November 25, 2011

A Thanksgiving Snow

The snow began on Tuesday night and I woke up Wednesday to a world covered in white. It drifted down softly, in large and small flakes, throughout the morning. When I went outdoors to shovel a path, the air was cool but not frigid, the wind was still, the sky was covered with clouds, ten inches of snow had fallen; it was a beautiful day.

On Thanksgiving morning, snow still clung to every branch and remaining leaf, each dried fruit, their dark shapes creating a drama on a white stage.

The stems of the honeysuckle vine by the front door are encased in a glistening gift package of ice.

Annabelle, with her bronzed dried heads, bows to the weight of snow, her stems writing bright lines with weathered wood as backdrop.

A more delicate profusion of gathered lines, interrupted by dollops of soft snow, is formed by dried grasses at the side of the pond.

And in the vegetable garden, a few remaining leaves of kale, dressed for a ball with an elegant headdress of snow. The garden season is over: I've taken down the fence and left these last bits for the deer to eat. This morning, Friday, the tracks of several deer crisscross the field; stems are all that remain.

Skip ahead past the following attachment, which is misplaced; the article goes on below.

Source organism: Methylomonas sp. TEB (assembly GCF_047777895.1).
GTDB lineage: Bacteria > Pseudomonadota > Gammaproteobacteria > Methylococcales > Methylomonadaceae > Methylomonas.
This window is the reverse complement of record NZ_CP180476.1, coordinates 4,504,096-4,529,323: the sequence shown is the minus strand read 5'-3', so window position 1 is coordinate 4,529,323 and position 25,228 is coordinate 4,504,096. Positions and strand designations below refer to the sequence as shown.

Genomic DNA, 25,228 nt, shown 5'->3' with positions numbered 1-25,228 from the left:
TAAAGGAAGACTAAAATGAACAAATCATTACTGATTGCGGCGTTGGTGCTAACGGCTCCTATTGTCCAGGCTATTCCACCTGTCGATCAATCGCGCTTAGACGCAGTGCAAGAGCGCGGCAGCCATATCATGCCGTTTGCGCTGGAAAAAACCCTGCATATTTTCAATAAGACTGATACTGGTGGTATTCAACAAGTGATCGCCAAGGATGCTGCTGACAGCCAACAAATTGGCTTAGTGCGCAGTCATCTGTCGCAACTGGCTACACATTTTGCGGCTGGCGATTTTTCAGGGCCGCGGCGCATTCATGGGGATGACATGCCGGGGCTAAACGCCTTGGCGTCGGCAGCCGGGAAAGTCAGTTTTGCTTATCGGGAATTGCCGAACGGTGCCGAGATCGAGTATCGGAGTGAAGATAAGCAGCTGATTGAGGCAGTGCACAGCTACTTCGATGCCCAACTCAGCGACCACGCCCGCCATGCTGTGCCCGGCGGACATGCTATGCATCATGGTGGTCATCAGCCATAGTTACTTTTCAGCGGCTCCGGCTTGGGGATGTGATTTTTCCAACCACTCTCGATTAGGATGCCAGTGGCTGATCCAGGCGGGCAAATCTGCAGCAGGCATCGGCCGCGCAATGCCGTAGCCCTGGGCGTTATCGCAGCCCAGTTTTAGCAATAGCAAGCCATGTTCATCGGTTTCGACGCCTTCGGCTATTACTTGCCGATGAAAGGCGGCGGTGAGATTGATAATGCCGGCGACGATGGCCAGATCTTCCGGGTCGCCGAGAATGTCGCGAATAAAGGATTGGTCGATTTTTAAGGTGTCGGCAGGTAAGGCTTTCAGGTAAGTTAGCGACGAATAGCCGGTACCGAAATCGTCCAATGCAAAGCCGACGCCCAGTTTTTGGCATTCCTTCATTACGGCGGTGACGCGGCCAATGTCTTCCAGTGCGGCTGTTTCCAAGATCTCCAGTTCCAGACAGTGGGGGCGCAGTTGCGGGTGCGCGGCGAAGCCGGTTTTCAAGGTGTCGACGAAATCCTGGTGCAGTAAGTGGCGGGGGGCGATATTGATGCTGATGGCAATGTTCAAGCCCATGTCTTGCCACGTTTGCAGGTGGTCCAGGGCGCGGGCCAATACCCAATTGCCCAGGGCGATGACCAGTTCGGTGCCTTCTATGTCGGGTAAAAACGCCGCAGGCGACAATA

1. This post reminds me of the poem that goes something like " over the river and through the woods to Grandfathers house we go.." I am glad yo uhad such a beautiful Thanksgiving day. We did too. Only not covered with snow we were covered with love of family and friends.

  2. Lisa, I know that poem as a song with "the horse knows the way to carry the sleigh..." I'm glad you had a nice Thanksgiving.
    Amy, this is nothing for Vermont; lots more to come.

  3. What is it about kale that is so engaging at so many levels? Lucky dear and good you to weave threads of changing eco system.

  4. I love how snow settles in and slows me... and the contrasts of lines and subtle autumn browns against the weathered wood and the billows of white, lovely.

  5. Valerianna, I too feel quieted and slowed by snowy weather. Last year I found out that falling snow actually dampens sound, so it really does quiet the world.
    and thanks for the nice comment on the photo.

  6. Julie, I'm happy to share, as long as it's after I've had my fill. It's good to co-exist with the wildlife, with boundaries.